Dr Helen Matthews

School of Biosciences

Sir Henry Dale Fellow

Dr Helen Matthews
Profile picture of Dr Helen Matthews
+44 114 222 2310

Full contact details

Dr Helen Matthews
School of Biosciences
Florey Building
Western Bank
S10 2TN
  • 2021 – present  Wellcome Trust/Royal Society Sir Henry Dale Fellow, University of Sheffield
  • 2017 – 2021 Senior Research Associate, MRC Laboratory for Molecular Cell Biology & The Francis Crick Institute, London
  • 2014 Visiting Scientist, Institut Curie, Paris
  • 2009 – 2017 Postdoctoral Research Associate, MRC Laboratory for Molecular Cell Biology, London. Advisor: Buzz Baum
  • 2004 – 2008 PhD University College London. Advisor: Roberto Mayor
  • 2000 – 2004 MSci Imperial College London
Research interests

Our research group is focussed on understanding how cells divide in normal tissues and during cancer development and metastasis. To do this we take a multidisciplinary approach, combining imaging and cell biology with biophysical techniques to measure mechanical forces associated with cell division.

Cell shape and mechanics during cell division

Cells go through a series of dynamic shape changes when they divide. These include cell rounding and stiffening in early mitosis and separation into two daughter cells at cytokinesis. We want to understand how these changes are co-ordinated by dynamic regulation of the actin cytoskeleton throughout cell division. We are particularly interested in how cells divide within epithelial tissues where they must maintain attachment with neighbouring cells to preserve tissue integrity and organisation.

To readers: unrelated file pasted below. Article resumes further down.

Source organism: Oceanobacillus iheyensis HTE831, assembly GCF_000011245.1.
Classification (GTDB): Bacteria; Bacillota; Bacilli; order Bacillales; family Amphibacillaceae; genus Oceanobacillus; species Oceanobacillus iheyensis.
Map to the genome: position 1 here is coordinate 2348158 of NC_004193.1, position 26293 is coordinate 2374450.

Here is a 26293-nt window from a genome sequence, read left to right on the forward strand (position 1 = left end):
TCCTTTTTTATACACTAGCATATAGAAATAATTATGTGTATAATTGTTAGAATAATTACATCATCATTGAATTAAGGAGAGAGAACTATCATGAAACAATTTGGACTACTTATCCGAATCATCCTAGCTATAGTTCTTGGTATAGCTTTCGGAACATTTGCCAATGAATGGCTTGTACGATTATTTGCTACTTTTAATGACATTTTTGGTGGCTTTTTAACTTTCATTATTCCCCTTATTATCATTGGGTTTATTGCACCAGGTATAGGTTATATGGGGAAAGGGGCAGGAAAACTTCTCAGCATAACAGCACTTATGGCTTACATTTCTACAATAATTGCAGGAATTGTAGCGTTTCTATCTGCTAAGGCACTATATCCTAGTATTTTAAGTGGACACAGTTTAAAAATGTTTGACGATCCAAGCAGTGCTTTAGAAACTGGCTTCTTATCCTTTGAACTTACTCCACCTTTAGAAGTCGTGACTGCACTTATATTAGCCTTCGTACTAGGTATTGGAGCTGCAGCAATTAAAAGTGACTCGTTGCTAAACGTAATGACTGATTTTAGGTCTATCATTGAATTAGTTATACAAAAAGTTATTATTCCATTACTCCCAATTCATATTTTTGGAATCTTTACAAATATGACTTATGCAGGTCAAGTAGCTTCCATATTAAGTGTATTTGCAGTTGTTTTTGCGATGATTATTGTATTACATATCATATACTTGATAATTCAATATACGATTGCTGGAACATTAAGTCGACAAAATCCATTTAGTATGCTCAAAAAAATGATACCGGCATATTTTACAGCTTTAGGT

Cell division in cancer

Cancer is a disease of uncontrolled cell proliferation and division. We are investigating how genetic mutations in cancer cells affect the cell division process. In recent work, we found that Ras oncogenes change cell shape and mechanics during mitosis (Matthews et al. 2020). We are now exploring how changes to cell division induced by the oncogenic kRas promote the formation of tumours during the early stages of pancreatic cancer development.

We are also interested in how the modified micro-environment within a tumour affects cancer cell division. Tumours are usually far stiffer than healthy tissue due to cell crowding and the deposition of extra-cellular matrix. We use micro-fabrication techniques to mimic some of the mechanical stresses (eg. compression, stretch) found in tumours to study how these conditions impact cell division.


Journal articles